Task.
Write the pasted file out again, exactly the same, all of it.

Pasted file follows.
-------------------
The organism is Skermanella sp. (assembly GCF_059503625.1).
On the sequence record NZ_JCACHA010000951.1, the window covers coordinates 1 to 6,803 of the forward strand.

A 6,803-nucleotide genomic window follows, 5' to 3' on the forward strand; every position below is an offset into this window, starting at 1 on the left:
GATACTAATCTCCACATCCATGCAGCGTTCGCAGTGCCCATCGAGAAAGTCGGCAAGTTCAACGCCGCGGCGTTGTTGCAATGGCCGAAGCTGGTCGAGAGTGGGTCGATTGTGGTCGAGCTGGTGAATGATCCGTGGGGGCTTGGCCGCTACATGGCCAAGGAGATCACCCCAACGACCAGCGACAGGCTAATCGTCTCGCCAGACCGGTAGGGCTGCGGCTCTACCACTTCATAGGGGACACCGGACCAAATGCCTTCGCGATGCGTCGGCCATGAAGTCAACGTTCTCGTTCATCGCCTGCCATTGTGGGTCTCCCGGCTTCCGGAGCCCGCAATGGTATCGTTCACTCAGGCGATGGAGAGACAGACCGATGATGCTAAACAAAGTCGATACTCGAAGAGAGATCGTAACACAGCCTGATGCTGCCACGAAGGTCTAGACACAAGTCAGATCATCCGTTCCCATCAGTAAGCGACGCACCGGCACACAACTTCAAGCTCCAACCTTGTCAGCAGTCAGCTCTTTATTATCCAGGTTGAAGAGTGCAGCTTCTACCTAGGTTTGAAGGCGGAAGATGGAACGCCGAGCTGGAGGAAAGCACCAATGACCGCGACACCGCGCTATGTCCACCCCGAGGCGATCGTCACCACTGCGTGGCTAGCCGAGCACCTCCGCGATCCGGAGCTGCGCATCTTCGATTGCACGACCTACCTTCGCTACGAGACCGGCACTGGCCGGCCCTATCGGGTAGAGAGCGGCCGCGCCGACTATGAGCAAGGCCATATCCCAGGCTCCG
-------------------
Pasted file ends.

The organism is Skermanella sp. (assembly GCF_059503625.1).
On the sequence record NZ_JCACHA010000951.1, the window covers coordinates 1 to 6,803 of the forward strand.

A 6,803-nucleotide genomic window follows, 5' to 3' on the forward strand; every position below is an offset into this window, starting at 1 on the left:
GATACTAATCTCCACATCCATGCAGCGTTCGCAGTGCCCATCGAGAAAGTCGGCAAGTTCAACGCCGCGGCGTTGTTGCAATGGCCGAAGCTGGTCGAGAGTGGGTCGATTGTGGTCGAGCTGGTGAATGATCCGTGGGGGCTTGGCCGCTACATGGCCAAGGAGATCACCCCAACGACCAGCGACAGGCTAATCGTCTCGCCAGACCGGTAGGGCTGCGGCTCTACCACTTCATAGGGGACACCGGACCAAATGCCTTCGCGATGCGTCGGCCATGAAGTCAACGTTCTCGTTCATCGCCTGCCATTGTGGGTCTCCCGGCTTCCGGAGCCCGCAATGGTATCGTTCACTCAGGCGATGGAGAGACAGACCGATGATGCTAAACAAAGTCGATACTCGAAGAGAGATCGTAACACAGCCTGATGCTGCCACGAAGGTCTAGACACAAGTCAGATCATCCGTTCCCATCAGTAAGCGACGCACCGGCACACAACTTCAAGCTCCAACCTTGTCAGCAGTCAGCTCTTTATTATCCAGGTTGAAGAGTGCAGCTTCTACCTAGGTTTGAAGGCGGAAGATGGAACGCCGAGCTGGAGGAAAGCACCAATGACCGCGACACCGCGCTATGTCCACCCCGAGGCGATCGTCACCACTGCGTGGCTAGCCGAGCACCTCCGCGATCCGGAGCTGCGCATCTTCGATTGCACGACCTACCTTCGCTACGAGACCGGCACTGGCCGGCCCTATCGGGTAGAGAGCGGCCGCGCCGACTATGAGCAAGGCCATATCCCAGGCTCCG